After Saudi Arabia’s first blockchain meeting, ‘Translating Blockchain KSA 2018‘, the country is showing signs of incorporating new technologies to diminish the relevance of oil production.
Since 1938, the Kingdom has since become the world’s largest oil producer and exporter, controlling the world’s second-largest oil reserves with the sixth-largest gas reserves and is the only Arab country in the G20.
Also, the country still struggles with bridging the gap between history and modernity, having been projected into wealth by the discovery of oil before the Second World War. The kingdom has drawn criticism from advanced economies over various civil and social rights issues, which it intends to be based under religious laws under the absolute rule of the Saudi royal family.
This is sometimes a huge contradiction coming from a society which would rather present a more advanced and contemporary image. Saudi’s Vision 2030 is key to this change as outlined by Prince Mohammed bin Salman bin Abdulaziz:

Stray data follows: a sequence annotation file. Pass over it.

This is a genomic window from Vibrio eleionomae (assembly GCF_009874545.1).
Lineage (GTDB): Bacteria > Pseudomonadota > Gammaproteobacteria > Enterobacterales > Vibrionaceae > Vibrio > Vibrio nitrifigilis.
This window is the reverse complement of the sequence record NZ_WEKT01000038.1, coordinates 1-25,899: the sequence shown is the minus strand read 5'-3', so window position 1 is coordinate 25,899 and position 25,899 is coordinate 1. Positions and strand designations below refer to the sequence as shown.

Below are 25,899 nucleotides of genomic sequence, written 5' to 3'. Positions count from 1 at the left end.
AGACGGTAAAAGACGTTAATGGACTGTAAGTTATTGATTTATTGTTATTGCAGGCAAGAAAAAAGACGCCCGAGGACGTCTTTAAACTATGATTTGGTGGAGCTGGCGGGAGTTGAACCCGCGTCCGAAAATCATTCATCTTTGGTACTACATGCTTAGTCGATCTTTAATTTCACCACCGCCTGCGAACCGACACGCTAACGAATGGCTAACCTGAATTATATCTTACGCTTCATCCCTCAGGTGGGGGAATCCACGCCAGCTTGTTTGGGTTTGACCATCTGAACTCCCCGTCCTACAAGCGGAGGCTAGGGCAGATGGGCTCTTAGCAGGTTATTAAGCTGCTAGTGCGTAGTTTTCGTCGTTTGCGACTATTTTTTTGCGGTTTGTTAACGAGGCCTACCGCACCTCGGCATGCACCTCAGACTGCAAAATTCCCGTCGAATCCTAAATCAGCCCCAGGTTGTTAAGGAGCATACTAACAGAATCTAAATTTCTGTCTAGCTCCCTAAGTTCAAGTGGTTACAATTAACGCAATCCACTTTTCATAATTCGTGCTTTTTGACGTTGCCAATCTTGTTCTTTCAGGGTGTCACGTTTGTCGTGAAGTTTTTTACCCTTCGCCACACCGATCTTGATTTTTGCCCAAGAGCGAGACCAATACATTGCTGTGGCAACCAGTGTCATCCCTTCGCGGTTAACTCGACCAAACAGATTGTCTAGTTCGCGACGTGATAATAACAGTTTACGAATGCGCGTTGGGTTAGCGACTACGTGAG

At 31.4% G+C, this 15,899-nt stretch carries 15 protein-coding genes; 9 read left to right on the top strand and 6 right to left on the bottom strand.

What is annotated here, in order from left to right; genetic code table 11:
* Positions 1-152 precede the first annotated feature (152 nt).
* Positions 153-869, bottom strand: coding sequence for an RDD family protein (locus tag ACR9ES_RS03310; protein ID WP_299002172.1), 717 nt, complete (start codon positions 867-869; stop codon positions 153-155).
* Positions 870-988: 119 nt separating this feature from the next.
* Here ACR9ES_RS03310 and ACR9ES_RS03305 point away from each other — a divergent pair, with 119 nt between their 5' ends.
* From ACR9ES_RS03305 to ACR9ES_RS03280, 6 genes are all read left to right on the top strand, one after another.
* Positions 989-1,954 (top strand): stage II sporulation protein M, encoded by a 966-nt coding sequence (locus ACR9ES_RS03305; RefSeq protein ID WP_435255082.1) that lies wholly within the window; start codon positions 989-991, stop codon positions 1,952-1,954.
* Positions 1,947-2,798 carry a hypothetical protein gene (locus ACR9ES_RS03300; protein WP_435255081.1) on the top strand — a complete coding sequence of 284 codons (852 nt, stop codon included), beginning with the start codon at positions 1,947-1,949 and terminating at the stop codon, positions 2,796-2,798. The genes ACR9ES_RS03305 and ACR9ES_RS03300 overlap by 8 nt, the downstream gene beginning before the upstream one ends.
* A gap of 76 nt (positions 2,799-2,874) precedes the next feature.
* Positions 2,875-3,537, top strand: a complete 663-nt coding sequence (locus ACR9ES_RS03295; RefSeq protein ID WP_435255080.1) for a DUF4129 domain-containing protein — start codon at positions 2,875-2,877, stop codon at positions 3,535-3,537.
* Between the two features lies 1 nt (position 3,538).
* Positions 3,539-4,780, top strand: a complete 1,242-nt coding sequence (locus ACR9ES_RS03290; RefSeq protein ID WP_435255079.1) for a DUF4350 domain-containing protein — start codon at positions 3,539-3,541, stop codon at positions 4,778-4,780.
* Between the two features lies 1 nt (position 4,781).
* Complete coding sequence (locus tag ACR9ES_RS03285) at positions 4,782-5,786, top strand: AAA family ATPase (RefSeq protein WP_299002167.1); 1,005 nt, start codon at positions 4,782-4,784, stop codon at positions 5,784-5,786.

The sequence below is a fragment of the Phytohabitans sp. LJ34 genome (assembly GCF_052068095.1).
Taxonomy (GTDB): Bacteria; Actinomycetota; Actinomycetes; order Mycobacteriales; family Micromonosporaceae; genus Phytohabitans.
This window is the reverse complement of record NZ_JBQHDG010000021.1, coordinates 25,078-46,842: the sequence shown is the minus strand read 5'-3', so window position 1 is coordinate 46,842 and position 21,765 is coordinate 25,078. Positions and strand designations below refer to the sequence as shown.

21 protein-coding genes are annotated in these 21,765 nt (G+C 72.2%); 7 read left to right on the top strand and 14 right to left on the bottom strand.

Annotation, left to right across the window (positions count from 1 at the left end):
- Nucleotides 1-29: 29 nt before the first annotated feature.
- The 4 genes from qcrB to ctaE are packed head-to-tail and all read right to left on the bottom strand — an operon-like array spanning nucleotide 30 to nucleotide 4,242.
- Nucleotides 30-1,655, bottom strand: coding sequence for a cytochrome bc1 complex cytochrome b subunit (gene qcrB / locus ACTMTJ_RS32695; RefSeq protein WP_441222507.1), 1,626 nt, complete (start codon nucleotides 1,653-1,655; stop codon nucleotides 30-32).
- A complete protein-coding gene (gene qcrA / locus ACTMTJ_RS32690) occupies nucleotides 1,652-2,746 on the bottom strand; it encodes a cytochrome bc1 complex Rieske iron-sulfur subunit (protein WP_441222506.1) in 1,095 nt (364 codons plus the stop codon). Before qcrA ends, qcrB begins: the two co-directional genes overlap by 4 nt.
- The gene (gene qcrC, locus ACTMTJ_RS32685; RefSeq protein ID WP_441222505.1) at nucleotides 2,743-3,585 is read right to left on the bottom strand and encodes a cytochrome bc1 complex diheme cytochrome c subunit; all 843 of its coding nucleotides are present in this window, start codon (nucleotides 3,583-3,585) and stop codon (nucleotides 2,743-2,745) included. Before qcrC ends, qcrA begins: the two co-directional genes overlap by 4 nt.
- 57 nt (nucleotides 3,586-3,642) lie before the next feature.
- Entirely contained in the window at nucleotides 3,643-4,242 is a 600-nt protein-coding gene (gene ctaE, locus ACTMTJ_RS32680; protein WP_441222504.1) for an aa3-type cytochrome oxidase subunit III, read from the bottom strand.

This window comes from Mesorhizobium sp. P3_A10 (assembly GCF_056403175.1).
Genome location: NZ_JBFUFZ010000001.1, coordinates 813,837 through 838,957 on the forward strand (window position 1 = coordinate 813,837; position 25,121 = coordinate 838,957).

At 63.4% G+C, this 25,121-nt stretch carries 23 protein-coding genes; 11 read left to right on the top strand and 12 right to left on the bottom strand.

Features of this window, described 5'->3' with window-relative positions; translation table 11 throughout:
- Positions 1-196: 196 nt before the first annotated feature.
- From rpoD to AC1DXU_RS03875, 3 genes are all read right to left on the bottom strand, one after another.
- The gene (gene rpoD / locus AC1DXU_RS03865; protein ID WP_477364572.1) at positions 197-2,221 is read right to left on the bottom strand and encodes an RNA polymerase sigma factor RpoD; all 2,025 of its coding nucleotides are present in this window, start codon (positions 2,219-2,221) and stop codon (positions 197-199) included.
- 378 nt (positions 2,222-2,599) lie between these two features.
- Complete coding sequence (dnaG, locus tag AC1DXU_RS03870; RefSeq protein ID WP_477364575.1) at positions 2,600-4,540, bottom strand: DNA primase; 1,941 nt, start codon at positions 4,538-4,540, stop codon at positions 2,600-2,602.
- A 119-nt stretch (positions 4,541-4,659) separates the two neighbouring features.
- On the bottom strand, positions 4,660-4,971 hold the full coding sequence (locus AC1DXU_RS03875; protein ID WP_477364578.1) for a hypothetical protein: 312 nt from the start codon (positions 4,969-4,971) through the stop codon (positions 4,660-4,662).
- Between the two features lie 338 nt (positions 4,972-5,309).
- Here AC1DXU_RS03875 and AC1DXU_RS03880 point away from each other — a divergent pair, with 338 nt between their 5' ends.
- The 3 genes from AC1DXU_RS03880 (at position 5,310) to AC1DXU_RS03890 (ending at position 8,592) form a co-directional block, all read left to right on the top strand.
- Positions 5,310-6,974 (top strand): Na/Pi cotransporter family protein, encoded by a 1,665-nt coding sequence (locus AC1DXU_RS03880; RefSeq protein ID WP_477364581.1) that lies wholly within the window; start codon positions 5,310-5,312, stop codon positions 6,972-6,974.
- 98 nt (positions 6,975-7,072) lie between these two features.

“The second pillar of our vision is our determination to become a global investment powerhouse. Our nation holds strong investment capabilities, which we will harness to stimulate our economy and diversify our revenues… Our country is rich in its natural resources. We are not dependent solely on oil for our energy needs… our real wealth lies in the ambition of our people and the potential of our younger generation.”
In keeping with the new Saudi direction and this new image as proposed by Saudi Vision 2030, blockchain has been seen as a pivotal technology. This has resulted in the Riyadh Municipality partnering with IMB this year to strengthen blockchain in order to streamline government services and transactions. Computerized reasoning, IoT, and blockchain are fast becoming a priority in a country which wants to advance its economy and its technological footprint, while also moving away from its reliance on oil by cultivating new business models.
Takreem El Tohamy General Manager, IBM MEA has indicated that the city of Riyadh, the Saudi capital, is already planning to incorporate DLT as a means to enhance and digitalize its current record keeping through working with computerized arrangements supplier Elm.
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